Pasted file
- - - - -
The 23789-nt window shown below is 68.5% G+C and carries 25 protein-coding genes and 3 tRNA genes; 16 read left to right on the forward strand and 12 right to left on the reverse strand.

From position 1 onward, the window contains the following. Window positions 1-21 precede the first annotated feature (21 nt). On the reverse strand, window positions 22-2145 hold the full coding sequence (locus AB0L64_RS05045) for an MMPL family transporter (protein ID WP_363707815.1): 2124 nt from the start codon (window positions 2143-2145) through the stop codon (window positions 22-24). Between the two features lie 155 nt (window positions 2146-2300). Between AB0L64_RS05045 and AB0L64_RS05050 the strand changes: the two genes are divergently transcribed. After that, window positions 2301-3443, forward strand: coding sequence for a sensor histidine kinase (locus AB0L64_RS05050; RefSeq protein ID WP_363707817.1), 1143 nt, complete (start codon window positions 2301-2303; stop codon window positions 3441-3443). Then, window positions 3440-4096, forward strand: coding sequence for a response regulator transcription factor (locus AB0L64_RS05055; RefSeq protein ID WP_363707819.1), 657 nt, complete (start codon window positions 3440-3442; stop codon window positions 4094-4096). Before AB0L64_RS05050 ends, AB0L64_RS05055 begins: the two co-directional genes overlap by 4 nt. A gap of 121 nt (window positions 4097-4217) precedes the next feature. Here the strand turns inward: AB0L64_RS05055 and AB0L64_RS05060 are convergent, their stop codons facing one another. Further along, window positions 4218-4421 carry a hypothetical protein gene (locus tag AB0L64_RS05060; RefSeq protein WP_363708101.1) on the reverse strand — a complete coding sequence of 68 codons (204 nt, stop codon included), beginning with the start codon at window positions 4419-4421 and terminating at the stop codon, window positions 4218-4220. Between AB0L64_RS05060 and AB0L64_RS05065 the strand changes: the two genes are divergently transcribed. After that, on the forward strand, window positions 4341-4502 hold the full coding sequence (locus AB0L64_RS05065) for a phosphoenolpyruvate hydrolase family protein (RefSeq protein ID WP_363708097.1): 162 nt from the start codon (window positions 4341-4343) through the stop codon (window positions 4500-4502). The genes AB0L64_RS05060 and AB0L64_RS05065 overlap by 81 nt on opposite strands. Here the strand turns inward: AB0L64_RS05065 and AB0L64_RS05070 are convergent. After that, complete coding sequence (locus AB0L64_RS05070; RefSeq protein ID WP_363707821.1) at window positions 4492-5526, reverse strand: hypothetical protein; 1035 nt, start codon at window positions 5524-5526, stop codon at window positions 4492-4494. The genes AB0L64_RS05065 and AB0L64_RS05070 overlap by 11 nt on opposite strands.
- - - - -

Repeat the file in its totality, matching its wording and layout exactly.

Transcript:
The 23789-nt window shown below is 68.5% G+C and carries 25 protein-coding genes and 3 tRNA genes; 16 read left to right on the forward strand and 12 right to left on the reverse strand.

From position 1 onward, the window contains the following. Window positions 1-21 precede the first annotated feature (21 nt). On the reverse strand, window positions 22-2145 hold the full coding sequence (locus AB0L64_RS05045) for an MMPL family transporter (protein ID WP_363707815.1): 2124 nt from the start codon (window positions 2143-2145) through the stop codon (window positions 22-24). Between the two features lie 155 nt (window positions 2146-2300). Between AB0L64_RS05045 and AB0L64_RS05050 the strand changes: the two genes are divergently transcribed. After that, window positions 2301-3443, forward strand: coding sequence for a sensor histidine kinase (locus AB0L64_RS05050; RefSeq protein ID WP_363707817.1), 1143 nt, complete (start codon window positions 2301-2303; stop codon window positions 3441-3443). Then, window positions 3440-4096, forward strand: coding sequence for a response regulator transcription factor (locus AB0L64_RS05055; RefSeq protein ID WP_363707819.1), 657 nt, complete (start codon window positions 3440-3442; stop codon window positions 4094-4096). Before AB0L64_RS05050 ends, AB0L64_RS05055 begins: the two co-directional genes overlap by 4 nt. A gap of 121 nt (window positions 4097-4217) precedes the next feature. Here the strand turns inward: AB0L64_RS05055 and AB0L64_RS05060 are convergent, their stop codons facing one another. Further along, window positions 4218-4421 carry a hypothetical protein gene (locus tag AB0L64_RS05060; RefSeq protein WP_363708101.1) on the reverse strand — a complete coding sequence of 68 codons (204 nt, stop codon included), beginning with the start codon at window positions 4419-4421 and terminating at the stop codon, window positions 4218-4220. Between AB0L64_RS05060 and AB0L64_RS05065 the strand changes: the two genes are divergently transcribed. After that, on the forward strand, window positions 4341-4502 hold the full coding sequence (locus AB0L64_RS05065) for a phosphoenolpyruvate hydrolase family protein (RefSeq protein ID WP_363708097.1): 162 nt from the start codon (window positions 4341-4343) through the stop codon (window positions 4500-4502). The genes AB0L64_RS05060 and AB0L64_RS05065 overlap by 81 nt on opposite strands. Here the strand turns inward: AB0L64_RS05065 and AB0L64_RS05070 are convergent. After that, complete coding sequence (locus AB0L64_RS05070; RefSeq protein ID WP_363707821.1) at window positions 4492-5526, reverse strand: hypothetical protein; 1035 nt, start codon at window positions 5524-5526, stop codon at window positions 4492-4494. The genes AB0L64_RS05065 and AB0L64_RS05070 overlap by 11 nt on opposite strands.